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Tibet prioritizes ecology, seeks high-quality growth

By DAQIONG and PALDEN NYIMA in Lhasa | CHINA DAILY | Updated: 2022-08-03 07:06
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Pumayumtso Lake in Nakarze county of the Tibet autonomous region [Photo provided to]

The Tibet autonomous region has made environmental protection a priority along with pursuing high-quality development for the region, senior officials said on Tuesday.

The region's progress in ecology and environment has maintained good momentum, and residents of Tibet have been benefiting from the results of better ecological conditions over the years, Wang Junzheng, the region's Party secretary, said on Tuesday at a news conference in Lhasa, the regional capital.

Official data showed that the region's comprehensive vegetation coverage of grasslands exceeded 47 percent, the ratio of days with good air quality in Tibet's cities of prefectural level and above reached 99 percent and the size of areas with ecological protection totaled more than 608,000 square kilometers.

Wang said the region has placed nearly half its land under the strictest ecological supervision, and the environment in Tibet remains one of the best in the world.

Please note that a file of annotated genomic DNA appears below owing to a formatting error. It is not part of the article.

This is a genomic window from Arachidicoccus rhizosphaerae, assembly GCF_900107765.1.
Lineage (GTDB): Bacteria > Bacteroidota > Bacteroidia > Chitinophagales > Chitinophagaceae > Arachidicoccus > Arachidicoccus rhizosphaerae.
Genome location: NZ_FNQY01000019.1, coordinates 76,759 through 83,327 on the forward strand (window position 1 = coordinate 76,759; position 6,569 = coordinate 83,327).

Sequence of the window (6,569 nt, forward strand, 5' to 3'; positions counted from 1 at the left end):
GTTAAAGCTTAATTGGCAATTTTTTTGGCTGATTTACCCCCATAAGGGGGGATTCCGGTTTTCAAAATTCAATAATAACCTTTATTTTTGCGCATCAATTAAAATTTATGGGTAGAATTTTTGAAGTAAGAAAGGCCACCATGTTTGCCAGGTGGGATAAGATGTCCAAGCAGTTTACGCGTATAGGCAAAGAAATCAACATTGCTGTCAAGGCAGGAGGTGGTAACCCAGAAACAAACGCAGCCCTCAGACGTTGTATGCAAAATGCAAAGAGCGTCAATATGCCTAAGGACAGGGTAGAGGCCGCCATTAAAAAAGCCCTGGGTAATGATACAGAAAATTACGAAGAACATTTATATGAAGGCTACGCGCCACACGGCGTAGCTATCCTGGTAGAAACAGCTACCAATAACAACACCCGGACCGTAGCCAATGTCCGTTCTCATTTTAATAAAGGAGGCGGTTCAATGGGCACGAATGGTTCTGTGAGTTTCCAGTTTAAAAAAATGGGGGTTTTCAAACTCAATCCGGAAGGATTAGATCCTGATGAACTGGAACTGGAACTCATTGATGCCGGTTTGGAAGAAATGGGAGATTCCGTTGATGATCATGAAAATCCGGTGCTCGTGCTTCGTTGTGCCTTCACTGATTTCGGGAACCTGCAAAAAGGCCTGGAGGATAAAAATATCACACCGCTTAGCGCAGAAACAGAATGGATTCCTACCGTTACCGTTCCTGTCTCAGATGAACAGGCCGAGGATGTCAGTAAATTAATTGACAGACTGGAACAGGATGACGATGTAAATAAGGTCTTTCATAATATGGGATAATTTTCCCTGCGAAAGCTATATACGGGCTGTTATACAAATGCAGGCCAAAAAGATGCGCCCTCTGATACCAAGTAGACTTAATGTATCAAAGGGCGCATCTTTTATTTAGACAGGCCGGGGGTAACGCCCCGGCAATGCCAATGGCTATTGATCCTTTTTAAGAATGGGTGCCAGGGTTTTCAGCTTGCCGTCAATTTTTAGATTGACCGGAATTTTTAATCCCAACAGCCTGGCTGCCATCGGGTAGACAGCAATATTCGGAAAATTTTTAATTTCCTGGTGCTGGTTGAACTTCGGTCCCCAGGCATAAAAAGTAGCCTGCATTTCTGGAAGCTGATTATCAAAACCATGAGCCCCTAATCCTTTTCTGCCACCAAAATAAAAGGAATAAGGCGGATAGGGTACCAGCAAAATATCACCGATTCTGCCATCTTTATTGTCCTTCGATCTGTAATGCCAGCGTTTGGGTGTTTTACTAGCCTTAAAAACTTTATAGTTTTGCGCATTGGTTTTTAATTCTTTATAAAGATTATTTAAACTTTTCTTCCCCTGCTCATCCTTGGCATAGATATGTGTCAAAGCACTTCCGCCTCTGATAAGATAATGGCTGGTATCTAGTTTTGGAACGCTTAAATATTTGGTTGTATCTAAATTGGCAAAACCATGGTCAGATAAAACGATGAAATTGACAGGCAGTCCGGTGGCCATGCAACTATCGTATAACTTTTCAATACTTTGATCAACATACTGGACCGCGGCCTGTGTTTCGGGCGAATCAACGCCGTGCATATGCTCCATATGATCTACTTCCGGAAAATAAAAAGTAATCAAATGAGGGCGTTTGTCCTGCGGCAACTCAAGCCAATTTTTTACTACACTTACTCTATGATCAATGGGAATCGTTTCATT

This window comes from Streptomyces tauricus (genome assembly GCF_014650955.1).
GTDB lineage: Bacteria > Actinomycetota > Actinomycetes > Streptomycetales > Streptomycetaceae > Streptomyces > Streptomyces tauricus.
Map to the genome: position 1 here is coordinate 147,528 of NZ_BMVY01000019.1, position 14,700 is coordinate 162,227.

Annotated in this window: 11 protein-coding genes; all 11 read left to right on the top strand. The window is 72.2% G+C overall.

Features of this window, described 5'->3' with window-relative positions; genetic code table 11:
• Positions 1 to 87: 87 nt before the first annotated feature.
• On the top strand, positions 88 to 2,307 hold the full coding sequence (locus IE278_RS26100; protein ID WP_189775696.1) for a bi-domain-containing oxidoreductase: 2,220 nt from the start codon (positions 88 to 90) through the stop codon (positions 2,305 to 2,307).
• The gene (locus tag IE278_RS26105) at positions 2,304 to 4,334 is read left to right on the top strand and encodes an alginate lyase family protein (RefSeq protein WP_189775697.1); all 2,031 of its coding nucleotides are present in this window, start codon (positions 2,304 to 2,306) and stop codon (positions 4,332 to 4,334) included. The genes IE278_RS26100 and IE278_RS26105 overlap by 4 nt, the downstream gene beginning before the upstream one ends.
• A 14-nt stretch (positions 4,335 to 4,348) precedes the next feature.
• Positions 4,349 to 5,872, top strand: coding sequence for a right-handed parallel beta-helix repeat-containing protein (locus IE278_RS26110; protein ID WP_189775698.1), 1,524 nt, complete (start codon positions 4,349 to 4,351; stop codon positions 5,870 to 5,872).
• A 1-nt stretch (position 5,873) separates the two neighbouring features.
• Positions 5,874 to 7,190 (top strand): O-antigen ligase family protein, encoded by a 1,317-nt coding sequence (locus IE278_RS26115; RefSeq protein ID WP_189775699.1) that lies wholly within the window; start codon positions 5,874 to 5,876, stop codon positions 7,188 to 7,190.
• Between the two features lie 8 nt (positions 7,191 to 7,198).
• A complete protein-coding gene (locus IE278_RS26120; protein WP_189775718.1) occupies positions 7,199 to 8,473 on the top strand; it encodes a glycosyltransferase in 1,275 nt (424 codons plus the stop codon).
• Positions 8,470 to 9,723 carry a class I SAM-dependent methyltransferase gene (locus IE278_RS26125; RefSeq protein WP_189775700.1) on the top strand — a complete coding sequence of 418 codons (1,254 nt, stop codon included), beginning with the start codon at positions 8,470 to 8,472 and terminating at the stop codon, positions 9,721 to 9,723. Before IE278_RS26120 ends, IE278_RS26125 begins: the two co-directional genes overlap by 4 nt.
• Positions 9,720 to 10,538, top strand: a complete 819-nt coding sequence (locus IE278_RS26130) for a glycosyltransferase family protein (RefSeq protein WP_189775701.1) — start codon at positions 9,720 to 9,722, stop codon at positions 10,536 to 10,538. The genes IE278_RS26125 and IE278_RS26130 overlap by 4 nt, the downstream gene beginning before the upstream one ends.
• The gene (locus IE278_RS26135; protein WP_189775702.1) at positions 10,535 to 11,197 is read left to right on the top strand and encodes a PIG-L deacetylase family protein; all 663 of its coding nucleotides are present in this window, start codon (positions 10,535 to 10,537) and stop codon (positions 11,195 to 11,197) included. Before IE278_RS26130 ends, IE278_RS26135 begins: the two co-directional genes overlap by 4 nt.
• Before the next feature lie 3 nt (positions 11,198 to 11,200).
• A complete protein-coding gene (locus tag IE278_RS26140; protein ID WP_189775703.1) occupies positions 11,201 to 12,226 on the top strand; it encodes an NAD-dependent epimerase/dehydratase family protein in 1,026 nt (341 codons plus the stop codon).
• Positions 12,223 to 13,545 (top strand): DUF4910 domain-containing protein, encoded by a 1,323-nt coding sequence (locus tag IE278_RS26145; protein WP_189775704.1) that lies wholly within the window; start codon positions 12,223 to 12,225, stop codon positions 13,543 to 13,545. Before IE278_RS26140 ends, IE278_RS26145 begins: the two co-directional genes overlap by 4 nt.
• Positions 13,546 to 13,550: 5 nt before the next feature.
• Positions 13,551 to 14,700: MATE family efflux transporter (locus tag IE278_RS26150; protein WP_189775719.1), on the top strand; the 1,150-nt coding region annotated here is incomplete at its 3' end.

He said the central government has regarded high-quality development of Tibet as highly important since the 18th National Congress of the Communist Party of China in November 2012.

Over the past decade, the region has continued to witness growth in social stability, high-quality development and overall socioeconomic development. In the past decade, the region has also witnessed improvements in border development, border defense consolidation and border security.

The annual subsidy to residents living near border areas has risen to 12,600 yuan ($1,860), and the region has invested in the construction of 624 border villages.

Yan Jinhai, chairman of the regional government, said that thanks to the central government and the support of other provincial-level regions and cities, the infrastructure of Tibet's border areas has steadily improved over the past decade.

"Around 85 percent of residents in Tibet's 21 border counties have access to the public water supply, and 17 border counties are now equipped with sewage treatment facilities," said Yan.

All border townships in Tibet are now integrated into the main power grid network, and border residents have access to a stable and safe power supply, he added.

"All border counties have proper paved roads. All border townships and most villages are now accessible by roads," said Yan.

The region has also prioritized the improvement of people's livelihoods over the past decade. It offers children 15 years of free education, from kindergarten to high school, which differs from the nine-year compulsory education in other parts of China.

"We have been continuing to improve the standard of education in rural areas, and the government pays for the allowances, school fees and accommodation of students from rural areas," said Yan, adding that the annual average subsidy each student receives has reached 4,200 yuan.

"Tibet is seeing rapid development in education. We expect the teaching quality and the learning environment will be improved in the near future, and more skilled workers will be cultivated to serve the overall development of the region," he said.

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